[URPE] Sunday, April 11th, Oakland, CA: Rick Wolff on "Capitalism's Crisis Continues; What is to be Done?"
robchang at sfsu.edu
Thu Apr 8 10:28:42 MDT 2010
"Capitalism's Crisis Continues; What is to be Done?" A Talk by Rick Wolff
Sunday April 11th, 2010
Location: The Institute for the Critical Study, at the Niebyl-Proctor
Library 6501 Telegraph Ave. Oakland, CA 94609
We are now in Year #3 of the second major collapse of US capitalism in
75 years. The government's "recovery" has benefited banks and
share-holders, not the millions of unemployed and foreclosed.
Subservient to capital, government regulators failed to foresee or
prevent the crisis. Now even modest and hesitant government efforts to
overcome the crisis are stalled or corrupted by capital's wealth and
power in both parties.
A real solution for capitalism's crisis is not another set of
regulations, laws, and promises to prevent future crises. They have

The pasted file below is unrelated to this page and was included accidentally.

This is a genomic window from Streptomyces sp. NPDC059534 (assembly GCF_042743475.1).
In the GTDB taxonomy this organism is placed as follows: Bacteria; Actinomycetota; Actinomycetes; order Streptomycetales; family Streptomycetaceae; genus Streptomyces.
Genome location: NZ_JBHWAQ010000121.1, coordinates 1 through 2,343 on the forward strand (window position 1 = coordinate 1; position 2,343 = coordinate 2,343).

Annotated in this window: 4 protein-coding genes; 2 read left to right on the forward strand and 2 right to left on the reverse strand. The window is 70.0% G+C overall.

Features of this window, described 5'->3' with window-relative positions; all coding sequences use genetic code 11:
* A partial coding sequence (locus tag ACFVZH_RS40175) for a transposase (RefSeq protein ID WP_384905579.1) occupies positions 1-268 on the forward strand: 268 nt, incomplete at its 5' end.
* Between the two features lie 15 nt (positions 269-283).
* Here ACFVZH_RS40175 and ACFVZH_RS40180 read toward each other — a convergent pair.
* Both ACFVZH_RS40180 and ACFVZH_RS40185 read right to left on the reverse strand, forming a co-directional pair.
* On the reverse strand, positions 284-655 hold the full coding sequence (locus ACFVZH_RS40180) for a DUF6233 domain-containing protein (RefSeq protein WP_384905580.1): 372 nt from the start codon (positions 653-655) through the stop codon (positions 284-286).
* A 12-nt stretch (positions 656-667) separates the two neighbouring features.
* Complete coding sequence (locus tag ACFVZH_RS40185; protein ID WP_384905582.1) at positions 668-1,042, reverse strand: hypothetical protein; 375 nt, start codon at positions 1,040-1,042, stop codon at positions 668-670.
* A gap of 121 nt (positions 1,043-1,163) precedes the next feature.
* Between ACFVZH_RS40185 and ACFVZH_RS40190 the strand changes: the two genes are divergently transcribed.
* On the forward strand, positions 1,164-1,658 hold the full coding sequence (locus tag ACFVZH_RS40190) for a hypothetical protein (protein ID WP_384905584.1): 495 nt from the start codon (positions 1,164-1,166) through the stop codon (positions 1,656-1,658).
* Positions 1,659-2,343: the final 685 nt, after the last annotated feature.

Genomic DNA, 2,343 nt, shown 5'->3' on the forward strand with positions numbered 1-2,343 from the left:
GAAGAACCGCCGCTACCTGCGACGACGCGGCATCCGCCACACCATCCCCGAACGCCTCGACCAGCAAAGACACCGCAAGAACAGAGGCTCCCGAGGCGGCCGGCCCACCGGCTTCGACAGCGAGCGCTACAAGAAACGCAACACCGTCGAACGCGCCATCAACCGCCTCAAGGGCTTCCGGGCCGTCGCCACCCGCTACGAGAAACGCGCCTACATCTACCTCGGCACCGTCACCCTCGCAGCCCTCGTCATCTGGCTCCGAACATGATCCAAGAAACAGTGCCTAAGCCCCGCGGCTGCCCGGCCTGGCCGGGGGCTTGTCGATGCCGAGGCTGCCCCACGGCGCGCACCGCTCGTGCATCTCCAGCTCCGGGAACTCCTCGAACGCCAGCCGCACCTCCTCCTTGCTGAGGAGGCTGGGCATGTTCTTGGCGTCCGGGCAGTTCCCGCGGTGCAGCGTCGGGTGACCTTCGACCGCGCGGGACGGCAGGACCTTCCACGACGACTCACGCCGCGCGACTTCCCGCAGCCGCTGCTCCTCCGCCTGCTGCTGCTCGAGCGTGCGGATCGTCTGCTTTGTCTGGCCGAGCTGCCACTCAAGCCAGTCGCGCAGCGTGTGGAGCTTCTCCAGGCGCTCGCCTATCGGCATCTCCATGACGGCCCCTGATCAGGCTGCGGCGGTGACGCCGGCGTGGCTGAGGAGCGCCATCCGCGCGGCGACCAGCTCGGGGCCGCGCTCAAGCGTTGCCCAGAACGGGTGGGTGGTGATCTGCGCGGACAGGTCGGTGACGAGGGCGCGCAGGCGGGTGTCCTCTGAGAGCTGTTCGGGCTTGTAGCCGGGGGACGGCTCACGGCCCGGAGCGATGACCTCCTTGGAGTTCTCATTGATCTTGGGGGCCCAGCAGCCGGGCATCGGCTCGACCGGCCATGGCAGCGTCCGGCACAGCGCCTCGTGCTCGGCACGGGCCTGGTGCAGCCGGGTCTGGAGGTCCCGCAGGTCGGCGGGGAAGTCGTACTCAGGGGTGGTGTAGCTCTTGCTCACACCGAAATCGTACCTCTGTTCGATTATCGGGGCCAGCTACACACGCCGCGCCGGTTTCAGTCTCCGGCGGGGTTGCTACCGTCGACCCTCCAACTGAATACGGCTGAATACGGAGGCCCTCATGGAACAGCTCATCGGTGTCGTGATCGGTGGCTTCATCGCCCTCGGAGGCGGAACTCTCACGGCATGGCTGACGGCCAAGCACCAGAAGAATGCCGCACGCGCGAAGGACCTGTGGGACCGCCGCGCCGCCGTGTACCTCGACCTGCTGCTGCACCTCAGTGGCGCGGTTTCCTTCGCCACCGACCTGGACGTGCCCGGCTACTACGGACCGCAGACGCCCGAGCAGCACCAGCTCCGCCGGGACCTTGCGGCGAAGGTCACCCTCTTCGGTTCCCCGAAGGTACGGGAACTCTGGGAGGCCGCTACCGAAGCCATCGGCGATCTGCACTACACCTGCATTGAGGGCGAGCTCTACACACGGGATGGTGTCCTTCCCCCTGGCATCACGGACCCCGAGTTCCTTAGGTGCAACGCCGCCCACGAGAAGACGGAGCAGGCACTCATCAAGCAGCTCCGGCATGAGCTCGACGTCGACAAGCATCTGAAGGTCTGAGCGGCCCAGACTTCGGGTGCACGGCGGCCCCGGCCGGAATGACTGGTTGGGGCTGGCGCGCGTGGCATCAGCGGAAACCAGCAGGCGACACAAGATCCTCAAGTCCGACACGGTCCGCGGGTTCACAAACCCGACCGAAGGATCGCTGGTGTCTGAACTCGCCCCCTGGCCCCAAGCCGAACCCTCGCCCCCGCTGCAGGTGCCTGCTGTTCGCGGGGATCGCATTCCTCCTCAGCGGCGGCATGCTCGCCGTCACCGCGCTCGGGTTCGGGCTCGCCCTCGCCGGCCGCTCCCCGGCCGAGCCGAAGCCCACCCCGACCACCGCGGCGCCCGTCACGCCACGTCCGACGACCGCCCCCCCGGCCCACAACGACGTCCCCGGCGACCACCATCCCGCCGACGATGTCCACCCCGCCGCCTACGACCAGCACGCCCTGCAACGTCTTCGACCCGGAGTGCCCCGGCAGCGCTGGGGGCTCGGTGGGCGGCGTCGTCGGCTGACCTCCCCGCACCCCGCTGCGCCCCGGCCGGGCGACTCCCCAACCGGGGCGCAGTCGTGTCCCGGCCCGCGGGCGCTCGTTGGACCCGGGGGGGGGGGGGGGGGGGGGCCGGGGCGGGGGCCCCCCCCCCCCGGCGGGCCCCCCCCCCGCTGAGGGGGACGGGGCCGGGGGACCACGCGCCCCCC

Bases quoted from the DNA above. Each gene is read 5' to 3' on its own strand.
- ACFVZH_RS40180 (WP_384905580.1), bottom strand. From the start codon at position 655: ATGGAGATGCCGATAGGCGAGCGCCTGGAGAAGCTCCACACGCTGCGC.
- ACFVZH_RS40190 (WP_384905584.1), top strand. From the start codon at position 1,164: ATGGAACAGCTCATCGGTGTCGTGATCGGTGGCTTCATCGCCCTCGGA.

never worked. We need instead to change the system at the base. We can
do better than capitalism. Now is an historical moment when we can and
should say so loudly. Change must be grounded inside the enterprises
where people work; we must reorganize production from the bottom up.
Workers must become their own boards of directors (democratization of
the enterprise) and share their economic power with similarly
organized surrounding communities (democratization of the economy).
On that basis we can better pursue the traditional goals of socialism
(planned economic development for the benefit of all, equal access for
all to basic education, health, cultural, and other social services,
etc.). We must reorganize production so that tiny minorities of people
(whether private corporate boards of directors selected by major
corporate shareholders or state officials) no longer make all the key
decisions (what, how and where to produce and how to dispose of the
profits). That organization has blocked or undone socialism at every
Richard D. Wolff is Professor of Economics Emeritus, University of
Massachusetts, Amherst where he taught economics from 1973 to 2008. He
is currently a Visiting Professor in the Graduate Program in
International Affairs of the New School University, New York City. He
also teaches classes regularly at the Brecht Forum in Manhattan.
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